It’s easy to get overwhelmed by financial responsibilities. You might find that you’re ignoring your credit accounts and your budget because they add up to nothing but stress and confusion. We understand that things can get complicated. You might be trying to juggle utility bills, credit card statements, insurance premiums, an auto loan, rent payments, a revolving line of credit and even more – with all of them having different amounts and due dates. But if you do want to take better control of your financial life the secret is to first simplify things. And following are some tips that can help you create a structure for your finances that will make it easier for you to manage them.
Take some time to picture what you want your future to look like and then create the financial goals that would get you there. Then focus on them one at a time. The secret to achieving a big goal is to break it down into bite sized chunks. Your first chunk could be to increase your 401(k) or add to your emergency fund. You do, of course, have an emergency fund? If not that should be one of your primary goals – to save the equivalent of at least three months of living expenses. There’s no question that you will eventually run into some kind of financial emergency whether it’s that the transmission fell out of your car or you’re faced with a huge medical bill. You need be specific about your objectives and then plan the steps required to reach them. Writing down these goals as can help you both remember and stick to them.
Combine your insurance policies
You don’t need multiple accounts at multiple banks for the same reason you don’t need multiple insurance companies. If you have your auto insurance with one company and your homeowner’s or renter’s insurance with another you could bundle those policies and both save money and reduce stress. Take some time to compare the various companies and then choose the one that will help you save the most money when you consolidate. It’s fairly easy to do this these days with sites such as esurance.com, Bankrate.com and netquote.com. Just be sure you’re comparing apples to apples in that the policies from the different companies all have the same limits, deductibles and exclusions. Otherwise you could end up being penny wise but pound foolish.
If you have more than one checking and savings account it’s time to do some paring. There’s just no reason to have different accounts at different financial institutions. If this is true for you, simplify things by consolidating your bank accounts into one checking and one savings account at one bank. This will cut doen on both paperwork and the stress of trying to keep track of everything.
Make a realistic and comprehensive budget
If you’re ready to really take control of your finances you need to make sure you’re living within your means. This means you need to create a realistic and comprehensive budget. Then take the steps necessary to stick to it. When you track your spending and see where your money’s going you may be shocked at how much you’re spending in some of your categories. Fix these “leaks” and you’ll have money you could put to better use through saving or investing it.
Concentrate your credit card debts
Do you owe money on several high-interest credit cards? If so, consider transferring their balances to one with a lower interest rate or, if possible, to a 0% interest balance transfer card. This should make it easier for you to manage your debt as well as save money on interest. However, before you take the plunge be sure to determine if there is a balance transfer fee and what it would be. For example, the Chase Slate card has no balance transfer fee at all, which would definitely be a big plus. However, spoiler alert – you will need to have a decent credit score in order to get a good balance transfer offer. A good idea would be to check your credit score before you apply for a new card. You could get yours free at Creditkarma.com, Creditsesame.com or from one of the three credit reporting bureaus.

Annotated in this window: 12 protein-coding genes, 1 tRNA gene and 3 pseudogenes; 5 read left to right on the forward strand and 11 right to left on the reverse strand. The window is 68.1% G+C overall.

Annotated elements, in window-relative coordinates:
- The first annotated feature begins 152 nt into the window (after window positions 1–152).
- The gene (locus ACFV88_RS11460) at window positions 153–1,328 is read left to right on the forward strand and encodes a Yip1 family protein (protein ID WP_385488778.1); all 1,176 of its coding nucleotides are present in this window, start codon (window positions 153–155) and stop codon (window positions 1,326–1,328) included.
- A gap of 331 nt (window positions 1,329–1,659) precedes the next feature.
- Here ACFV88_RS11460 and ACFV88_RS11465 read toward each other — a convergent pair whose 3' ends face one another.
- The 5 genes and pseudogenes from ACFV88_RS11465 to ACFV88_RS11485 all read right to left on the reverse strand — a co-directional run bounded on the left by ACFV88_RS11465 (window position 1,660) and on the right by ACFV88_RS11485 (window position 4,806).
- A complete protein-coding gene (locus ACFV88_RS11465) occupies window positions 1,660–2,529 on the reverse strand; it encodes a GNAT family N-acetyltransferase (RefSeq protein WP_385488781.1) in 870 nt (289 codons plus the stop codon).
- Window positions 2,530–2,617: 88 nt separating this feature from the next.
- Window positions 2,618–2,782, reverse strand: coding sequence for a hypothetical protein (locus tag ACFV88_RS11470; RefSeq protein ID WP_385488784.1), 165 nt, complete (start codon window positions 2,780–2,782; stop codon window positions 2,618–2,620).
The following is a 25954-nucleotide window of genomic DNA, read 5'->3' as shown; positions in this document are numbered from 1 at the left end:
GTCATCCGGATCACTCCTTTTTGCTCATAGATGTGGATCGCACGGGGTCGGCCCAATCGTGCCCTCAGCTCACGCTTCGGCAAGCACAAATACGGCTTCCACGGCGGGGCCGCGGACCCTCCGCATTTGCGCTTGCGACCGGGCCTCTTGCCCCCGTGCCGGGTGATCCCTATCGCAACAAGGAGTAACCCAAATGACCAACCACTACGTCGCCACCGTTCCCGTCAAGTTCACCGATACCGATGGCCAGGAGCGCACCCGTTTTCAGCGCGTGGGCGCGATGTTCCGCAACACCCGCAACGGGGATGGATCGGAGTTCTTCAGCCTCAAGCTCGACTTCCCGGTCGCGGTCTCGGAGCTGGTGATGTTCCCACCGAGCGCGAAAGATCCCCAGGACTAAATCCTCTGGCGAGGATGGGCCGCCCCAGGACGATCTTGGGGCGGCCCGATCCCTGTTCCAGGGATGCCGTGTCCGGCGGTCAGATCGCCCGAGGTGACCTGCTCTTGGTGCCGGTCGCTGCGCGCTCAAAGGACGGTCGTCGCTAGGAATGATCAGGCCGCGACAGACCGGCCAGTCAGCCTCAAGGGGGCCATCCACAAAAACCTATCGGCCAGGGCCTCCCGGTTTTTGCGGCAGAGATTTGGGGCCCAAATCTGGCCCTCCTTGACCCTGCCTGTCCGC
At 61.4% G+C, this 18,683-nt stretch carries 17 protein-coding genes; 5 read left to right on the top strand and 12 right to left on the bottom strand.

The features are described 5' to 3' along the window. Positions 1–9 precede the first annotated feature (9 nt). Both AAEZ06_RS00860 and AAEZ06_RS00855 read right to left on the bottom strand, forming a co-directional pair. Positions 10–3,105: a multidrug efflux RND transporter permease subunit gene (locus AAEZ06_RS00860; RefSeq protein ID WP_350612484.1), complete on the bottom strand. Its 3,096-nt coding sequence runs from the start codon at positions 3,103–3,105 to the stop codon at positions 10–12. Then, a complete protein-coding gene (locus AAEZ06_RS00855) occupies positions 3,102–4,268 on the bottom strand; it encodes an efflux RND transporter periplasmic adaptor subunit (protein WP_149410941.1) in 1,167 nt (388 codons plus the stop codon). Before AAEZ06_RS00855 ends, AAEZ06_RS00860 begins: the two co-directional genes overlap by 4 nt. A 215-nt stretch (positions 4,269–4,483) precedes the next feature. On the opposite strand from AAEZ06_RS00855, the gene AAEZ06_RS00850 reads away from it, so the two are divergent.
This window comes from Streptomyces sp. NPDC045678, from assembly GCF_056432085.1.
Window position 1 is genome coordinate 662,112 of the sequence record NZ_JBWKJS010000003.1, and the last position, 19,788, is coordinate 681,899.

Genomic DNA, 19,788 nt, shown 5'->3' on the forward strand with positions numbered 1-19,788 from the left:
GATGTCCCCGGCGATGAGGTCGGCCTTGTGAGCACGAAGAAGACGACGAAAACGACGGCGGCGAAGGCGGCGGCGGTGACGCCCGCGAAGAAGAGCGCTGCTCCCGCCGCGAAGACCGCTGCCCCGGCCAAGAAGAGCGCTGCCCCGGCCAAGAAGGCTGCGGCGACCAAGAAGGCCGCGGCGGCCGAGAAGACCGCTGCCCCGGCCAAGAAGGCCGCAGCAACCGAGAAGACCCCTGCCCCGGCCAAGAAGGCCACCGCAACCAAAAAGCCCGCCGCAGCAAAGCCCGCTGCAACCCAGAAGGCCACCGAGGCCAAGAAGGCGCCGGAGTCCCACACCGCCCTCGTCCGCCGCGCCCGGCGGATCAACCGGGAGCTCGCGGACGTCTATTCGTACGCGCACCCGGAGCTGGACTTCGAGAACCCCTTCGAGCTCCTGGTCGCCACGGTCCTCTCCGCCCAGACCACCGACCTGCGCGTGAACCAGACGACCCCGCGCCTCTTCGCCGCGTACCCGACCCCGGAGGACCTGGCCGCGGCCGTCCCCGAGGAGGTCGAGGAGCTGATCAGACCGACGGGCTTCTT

Lose the paper
Do you feel that you’re being buried alive by paperwork? There are important papers you need to have and papers you don’t really need to save. Go through everything and shred whatever it is you decide you don’t need. Then make your finances simpler by going paperless. Most banks and companies offer this feature and it can cut down considerably on filing and general clutter. Call your financial institutions and the other companies that bill you and set up paperless statements and then keep the bills in folders on your computer. That way you’ll have a record of them but will be relieved of the burden of figuring out what to do with all those bills.
Automate everything you can
If you find that you’re having a problem keeping track of your bills and paying them on time think about relieving yourself of the problem. Go online and set up automatic payments of all the bills you can, which are generally recurring bills or those you receive monthly. You can also set up direct deposits to your savings and investment accounts. That way you can see your financial goals being realized without having to do anything. Plus, if you never see the money going into your checking account, you can’t miss it or spend it.
Inventory all your stuff
Make an inventory of all of your possessions from furniture to clothes. Do this and it’s likely you’ll find that you have more stuff than you need and even things you’ve totally forgotten about. If you find you do have excess stuff, sell it off or donate it to a charity. You should find that getting rid of that stuff will go a long way towards decluttering your life.